US consumer protection bureau goes after tech support scammers' alleged payments processor

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Re: Good

The scammers I have seen want payment in gift cards. I knew someone who was scammed and paid by gift cards. He was told to scratch off something on the back of the card and read it off to the scammer, who was in India. But since this was an American reading off a gift card for an American business, the douchenozzles in India had to have someone in America cashing in. Another thing that needs to happen is to make sure we can trace where a gift card was used and, if used online, where the shipped products went to.

Nvidia exec love-bombs Arm's licensing model, almost protests too much

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Re: With a promise and a dollar...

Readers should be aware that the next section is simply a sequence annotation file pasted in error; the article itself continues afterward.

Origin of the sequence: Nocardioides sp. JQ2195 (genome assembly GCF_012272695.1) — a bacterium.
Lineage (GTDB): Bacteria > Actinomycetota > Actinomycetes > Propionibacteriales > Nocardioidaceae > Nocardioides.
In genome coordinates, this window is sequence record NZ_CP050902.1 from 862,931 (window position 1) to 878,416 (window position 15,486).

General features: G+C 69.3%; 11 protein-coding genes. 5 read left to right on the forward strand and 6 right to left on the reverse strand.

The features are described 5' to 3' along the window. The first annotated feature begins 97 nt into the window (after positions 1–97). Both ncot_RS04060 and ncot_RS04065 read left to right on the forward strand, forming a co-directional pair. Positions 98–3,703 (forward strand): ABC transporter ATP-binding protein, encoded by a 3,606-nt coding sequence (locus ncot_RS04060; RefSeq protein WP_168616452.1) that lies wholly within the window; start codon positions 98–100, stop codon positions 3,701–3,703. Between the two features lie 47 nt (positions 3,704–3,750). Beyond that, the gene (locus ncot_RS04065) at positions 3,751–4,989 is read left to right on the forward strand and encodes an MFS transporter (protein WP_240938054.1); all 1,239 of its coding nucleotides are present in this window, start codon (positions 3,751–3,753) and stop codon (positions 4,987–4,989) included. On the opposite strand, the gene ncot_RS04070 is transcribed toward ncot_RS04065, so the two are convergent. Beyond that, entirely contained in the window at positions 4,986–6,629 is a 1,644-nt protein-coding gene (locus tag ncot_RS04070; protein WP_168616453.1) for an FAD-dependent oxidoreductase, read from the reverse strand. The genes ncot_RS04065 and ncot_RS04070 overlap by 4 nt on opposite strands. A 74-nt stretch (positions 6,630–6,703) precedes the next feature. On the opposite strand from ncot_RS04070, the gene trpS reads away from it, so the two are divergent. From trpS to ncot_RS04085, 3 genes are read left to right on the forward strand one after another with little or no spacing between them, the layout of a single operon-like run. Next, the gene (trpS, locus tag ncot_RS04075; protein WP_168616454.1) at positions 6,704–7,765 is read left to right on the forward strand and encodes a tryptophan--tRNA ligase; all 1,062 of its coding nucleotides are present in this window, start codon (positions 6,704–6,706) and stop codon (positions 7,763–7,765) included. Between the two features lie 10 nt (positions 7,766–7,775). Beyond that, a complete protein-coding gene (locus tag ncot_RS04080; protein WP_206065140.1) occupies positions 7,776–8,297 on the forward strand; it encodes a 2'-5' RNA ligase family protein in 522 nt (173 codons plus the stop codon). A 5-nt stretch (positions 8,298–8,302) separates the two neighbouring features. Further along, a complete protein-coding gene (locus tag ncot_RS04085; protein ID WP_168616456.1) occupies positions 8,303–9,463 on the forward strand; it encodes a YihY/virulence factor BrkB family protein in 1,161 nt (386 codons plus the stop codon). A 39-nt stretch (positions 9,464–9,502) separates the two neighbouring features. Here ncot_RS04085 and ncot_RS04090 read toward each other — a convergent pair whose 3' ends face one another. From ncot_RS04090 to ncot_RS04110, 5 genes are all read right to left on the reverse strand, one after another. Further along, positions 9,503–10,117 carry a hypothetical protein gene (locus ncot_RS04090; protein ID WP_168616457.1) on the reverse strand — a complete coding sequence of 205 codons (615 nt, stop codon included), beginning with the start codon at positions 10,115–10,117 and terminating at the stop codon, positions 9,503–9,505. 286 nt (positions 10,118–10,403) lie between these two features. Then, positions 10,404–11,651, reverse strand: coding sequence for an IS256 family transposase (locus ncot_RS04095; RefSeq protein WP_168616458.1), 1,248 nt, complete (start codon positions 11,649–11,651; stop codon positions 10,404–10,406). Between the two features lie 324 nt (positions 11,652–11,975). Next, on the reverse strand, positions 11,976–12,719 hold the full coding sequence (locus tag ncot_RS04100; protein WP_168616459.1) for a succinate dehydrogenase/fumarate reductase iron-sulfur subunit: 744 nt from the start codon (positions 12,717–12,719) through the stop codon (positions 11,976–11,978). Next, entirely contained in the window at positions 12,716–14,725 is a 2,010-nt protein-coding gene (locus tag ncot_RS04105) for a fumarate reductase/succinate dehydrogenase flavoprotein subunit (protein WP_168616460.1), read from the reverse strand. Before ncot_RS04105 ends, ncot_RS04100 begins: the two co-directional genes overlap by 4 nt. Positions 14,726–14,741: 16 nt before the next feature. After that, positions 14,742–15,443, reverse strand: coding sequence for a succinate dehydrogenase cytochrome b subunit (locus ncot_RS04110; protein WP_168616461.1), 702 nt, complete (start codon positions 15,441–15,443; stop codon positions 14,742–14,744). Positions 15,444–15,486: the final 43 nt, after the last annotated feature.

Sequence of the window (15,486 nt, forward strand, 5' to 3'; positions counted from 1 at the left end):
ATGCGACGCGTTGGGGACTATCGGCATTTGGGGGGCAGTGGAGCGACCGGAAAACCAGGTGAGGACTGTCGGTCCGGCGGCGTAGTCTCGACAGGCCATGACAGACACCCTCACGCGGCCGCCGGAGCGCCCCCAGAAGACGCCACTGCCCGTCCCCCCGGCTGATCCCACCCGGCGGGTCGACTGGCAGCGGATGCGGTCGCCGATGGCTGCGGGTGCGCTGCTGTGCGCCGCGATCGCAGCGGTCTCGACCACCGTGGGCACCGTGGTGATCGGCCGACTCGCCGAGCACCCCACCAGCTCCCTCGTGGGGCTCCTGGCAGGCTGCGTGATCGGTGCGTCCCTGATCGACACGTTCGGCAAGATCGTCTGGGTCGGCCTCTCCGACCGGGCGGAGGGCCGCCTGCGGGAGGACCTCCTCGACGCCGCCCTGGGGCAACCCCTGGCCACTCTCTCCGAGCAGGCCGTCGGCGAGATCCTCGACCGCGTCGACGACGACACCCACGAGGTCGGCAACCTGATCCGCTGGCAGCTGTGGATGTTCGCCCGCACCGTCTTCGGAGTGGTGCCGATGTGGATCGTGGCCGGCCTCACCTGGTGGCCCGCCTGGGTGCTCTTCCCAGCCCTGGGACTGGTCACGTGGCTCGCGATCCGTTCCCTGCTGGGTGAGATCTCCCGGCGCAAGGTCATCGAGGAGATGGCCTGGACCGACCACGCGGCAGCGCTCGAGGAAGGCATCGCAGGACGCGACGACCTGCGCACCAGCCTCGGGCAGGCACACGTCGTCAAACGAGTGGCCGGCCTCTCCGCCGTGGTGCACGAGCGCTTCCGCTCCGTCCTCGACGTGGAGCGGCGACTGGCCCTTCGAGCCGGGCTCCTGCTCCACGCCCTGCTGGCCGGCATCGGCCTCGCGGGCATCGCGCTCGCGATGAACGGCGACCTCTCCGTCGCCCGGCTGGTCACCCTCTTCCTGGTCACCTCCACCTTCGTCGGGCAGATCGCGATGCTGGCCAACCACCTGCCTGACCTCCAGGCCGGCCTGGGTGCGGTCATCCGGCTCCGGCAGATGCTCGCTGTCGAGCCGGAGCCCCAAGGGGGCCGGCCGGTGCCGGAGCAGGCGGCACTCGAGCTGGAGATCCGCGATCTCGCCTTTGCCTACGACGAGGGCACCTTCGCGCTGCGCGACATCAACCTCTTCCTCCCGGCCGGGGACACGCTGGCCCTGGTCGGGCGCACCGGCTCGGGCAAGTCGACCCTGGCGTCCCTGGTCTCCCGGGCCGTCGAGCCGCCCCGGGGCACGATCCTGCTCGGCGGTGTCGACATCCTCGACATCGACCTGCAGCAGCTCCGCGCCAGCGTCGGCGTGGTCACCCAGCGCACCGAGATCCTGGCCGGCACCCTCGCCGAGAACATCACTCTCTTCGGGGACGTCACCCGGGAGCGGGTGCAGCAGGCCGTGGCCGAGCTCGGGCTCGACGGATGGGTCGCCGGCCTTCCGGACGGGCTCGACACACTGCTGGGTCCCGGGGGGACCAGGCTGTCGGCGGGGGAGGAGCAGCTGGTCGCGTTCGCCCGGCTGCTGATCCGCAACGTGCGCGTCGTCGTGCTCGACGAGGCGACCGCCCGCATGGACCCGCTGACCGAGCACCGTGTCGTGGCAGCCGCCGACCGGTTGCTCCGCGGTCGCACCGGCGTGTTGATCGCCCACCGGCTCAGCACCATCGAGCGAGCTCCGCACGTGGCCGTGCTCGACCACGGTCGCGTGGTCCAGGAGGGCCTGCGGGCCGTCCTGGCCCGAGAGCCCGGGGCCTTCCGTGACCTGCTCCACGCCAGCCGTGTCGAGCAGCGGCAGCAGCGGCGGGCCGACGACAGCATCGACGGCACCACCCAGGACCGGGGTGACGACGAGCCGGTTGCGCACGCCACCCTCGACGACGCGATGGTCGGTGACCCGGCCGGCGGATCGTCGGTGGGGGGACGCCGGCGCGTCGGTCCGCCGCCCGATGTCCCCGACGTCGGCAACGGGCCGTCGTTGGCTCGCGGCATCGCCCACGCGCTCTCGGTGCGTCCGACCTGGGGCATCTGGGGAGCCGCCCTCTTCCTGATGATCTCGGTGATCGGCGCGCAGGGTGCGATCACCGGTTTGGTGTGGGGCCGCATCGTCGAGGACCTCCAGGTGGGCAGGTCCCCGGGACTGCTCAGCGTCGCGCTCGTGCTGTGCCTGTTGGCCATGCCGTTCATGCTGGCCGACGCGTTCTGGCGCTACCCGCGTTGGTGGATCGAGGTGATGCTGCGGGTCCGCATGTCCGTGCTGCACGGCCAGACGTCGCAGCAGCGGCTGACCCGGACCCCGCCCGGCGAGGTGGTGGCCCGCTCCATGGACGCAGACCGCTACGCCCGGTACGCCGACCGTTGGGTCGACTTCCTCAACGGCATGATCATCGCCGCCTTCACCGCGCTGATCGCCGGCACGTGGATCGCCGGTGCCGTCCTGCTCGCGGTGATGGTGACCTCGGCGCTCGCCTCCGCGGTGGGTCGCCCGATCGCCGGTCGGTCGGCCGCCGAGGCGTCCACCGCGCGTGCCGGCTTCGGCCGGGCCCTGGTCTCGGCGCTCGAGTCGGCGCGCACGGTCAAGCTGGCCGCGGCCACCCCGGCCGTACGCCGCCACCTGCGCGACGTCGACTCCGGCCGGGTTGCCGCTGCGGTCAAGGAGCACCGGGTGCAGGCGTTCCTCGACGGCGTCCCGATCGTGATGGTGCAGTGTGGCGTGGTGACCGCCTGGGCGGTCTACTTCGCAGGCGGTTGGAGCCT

The first sentence says it all: "Nvidia has no plans to dismantle Arm's licensing-based biz model." Okay, but plans change. Last spring, I planned on buying a new video card but since it is so difficult to find one, my plans changed. A plan is a not legally binding. Considering NVidia's history, I would expect this "plan" to change as soon as they can without major uproar.

I hope government regulators nix this purchase with extreme prejudice.

Splunk junks 'hanging' processes, suggests you don't 'hit' a key: More peaceful words now preferred in docs

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Amen and awomen!

For those who don't know, someone said a prayer before the members of the US Congress and ended his prayer by saying "amen and awomen". The stupid thing about it is that the word 'amen' is a transliteration of a Hebrew word that has absolutely nothing to do with gender.

FCC announces winners in $81bn 5G spectrum auction. Congrats to Verizon, which must cough up $45.4bn

Wade Burchette Silver badge